As the glittering skyline in Shanghai seemingly attests, China has quickly transformed itself from a place of stark poverty into a modern, urban, technologically savvy economic powerhouse. But as Scott Rozelle and Natalie Hell show in Invisible China, the truth is much more complicated and might be a serious cause for concern.
China’s growth has relied heavily on unskilled labor. Most of the workers who have fueled the country’s rise come from rural villages and have never been to high school. While this national growth strategy has been effective for three decades, the unskilled wage rate that has been rising for more than a decade, inducing companies inside China to automate at an unprecedented rate and triggering an exodus of companies seeking cheaper labor in other countries.
Drawing on extensive surveys on the ground in China, Rozelle and Hell reveal that while China may be the second-largest economy in the world, its labor force has one of the lowest levels of education of any comparable country. The low levels of basic education of such a large share of workers may leave many unable to find work in the formal workplace as China’s economy changes and manufacturing jobs move elsewhere.
In Invisible China, Rozelle and Hell speak not only to an urgent humanitarian concern but also a potential economic crisis that could upend economies and foreign relations around the globe. If too many are left structurally unemployable, the implications both inside and outside of China could be serious.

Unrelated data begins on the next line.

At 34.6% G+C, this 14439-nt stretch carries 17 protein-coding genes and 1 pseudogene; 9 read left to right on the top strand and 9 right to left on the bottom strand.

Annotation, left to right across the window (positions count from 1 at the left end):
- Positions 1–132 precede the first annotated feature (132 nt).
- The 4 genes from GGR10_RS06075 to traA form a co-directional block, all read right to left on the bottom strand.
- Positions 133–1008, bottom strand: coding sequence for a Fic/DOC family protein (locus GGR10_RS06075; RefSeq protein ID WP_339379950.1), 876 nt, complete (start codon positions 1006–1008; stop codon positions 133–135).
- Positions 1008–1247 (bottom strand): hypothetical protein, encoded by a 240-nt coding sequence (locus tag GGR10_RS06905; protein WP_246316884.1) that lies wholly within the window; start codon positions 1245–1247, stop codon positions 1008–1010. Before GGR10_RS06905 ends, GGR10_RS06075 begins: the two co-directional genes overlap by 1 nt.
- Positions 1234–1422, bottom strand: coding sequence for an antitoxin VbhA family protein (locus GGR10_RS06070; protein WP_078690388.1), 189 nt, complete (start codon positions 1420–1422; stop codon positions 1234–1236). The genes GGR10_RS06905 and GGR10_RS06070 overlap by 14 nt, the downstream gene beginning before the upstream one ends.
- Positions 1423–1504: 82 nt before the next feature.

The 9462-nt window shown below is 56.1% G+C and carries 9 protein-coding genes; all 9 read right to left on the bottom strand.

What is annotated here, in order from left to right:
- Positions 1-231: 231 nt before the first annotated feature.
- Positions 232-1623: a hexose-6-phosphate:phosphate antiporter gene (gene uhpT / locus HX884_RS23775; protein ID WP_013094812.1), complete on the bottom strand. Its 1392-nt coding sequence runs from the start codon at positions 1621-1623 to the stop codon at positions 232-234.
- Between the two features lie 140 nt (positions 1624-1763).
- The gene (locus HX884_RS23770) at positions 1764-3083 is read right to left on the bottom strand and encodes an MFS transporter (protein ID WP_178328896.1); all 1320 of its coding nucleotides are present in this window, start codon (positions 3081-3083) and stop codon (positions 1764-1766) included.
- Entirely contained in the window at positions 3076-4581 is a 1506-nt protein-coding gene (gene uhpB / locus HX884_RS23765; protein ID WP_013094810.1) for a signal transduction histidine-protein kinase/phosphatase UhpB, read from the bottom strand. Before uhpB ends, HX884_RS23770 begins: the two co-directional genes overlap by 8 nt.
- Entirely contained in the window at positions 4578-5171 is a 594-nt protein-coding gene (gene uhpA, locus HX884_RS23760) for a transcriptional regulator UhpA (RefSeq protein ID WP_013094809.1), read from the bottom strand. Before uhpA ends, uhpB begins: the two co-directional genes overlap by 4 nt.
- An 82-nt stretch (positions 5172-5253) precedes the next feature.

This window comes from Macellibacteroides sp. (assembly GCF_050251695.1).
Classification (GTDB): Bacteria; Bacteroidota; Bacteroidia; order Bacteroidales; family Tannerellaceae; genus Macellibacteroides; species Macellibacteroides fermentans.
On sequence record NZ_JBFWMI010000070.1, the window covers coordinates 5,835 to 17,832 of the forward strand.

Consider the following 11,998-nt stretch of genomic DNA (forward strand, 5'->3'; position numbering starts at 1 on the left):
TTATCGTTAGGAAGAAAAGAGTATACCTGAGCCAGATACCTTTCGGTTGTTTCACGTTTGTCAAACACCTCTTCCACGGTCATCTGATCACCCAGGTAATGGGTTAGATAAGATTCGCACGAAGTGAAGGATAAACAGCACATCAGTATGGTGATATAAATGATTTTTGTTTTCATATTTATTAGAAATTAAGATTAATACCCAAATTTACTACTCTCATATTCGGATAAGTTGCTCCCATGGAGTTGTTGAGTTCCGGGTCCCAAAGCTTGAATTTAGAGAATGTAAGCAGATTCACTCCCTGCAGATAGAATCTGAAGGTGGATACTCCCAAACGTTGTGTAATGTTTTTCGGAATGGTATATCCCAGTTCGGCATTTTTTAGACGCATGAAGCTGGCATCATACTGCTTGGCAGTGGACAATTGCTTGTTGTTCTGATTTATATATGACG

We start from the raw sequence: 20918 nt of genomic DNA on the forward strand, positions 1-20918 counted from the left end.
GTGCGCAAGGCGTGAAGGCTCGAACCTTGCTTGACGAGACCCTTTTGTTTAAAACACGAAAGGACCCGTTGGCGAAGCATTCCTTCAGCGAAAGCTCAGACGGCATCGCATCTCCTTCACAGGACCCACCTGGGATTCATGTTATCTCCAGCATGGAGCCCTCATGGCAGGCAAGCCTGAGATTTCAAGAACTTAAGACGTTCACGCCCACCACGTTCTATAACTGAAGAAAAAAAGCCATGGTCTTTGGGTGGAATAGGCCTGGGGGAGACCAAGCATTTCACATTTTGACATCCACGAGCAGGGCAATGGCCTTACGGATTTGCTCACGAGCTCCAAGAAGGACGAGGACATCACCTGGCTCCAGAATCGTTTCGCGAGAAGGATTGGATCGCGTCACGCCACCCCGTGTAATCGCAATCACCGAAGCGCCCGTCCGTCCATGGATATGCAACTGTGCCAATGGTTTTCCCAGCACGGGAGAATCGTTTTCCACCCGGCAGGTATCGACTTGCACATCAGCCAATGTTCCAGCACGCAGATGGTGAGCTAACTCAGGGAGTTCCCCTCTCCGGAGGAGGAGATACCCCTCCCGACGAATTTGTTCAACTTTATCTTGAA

About the speaker
Scott Rozelle holds the Helen Farnsworth Endowed Professorship at Stanford University and is Senior Fellow in the Freeman Spogli Institute (FSI) for International Studies. For the past 30 years, he has worked on the economics of poverty reduction. Currently, his work on poverty has its focus on human capital, including issues of rural health, nutrition and education. For the past 20 year, Rozelle has been the chair of the International Advisory Board of the Center for Chinese Agricultural Policy, Peking University. In recent years Rozelle spends most of his time directing the Rural Education Action Project (REAP). In recognition of this work, Dr. Rozelle has received numerous honors and awards. Among them, he became a Yangtse Scholar (Changjiang Xuezhe) in Renmin University of China in 2008. In 2008 he also was awarded the Friendship Award by Premiere Wen Jiabao, the highest honor that can be bestowed on a foreigner.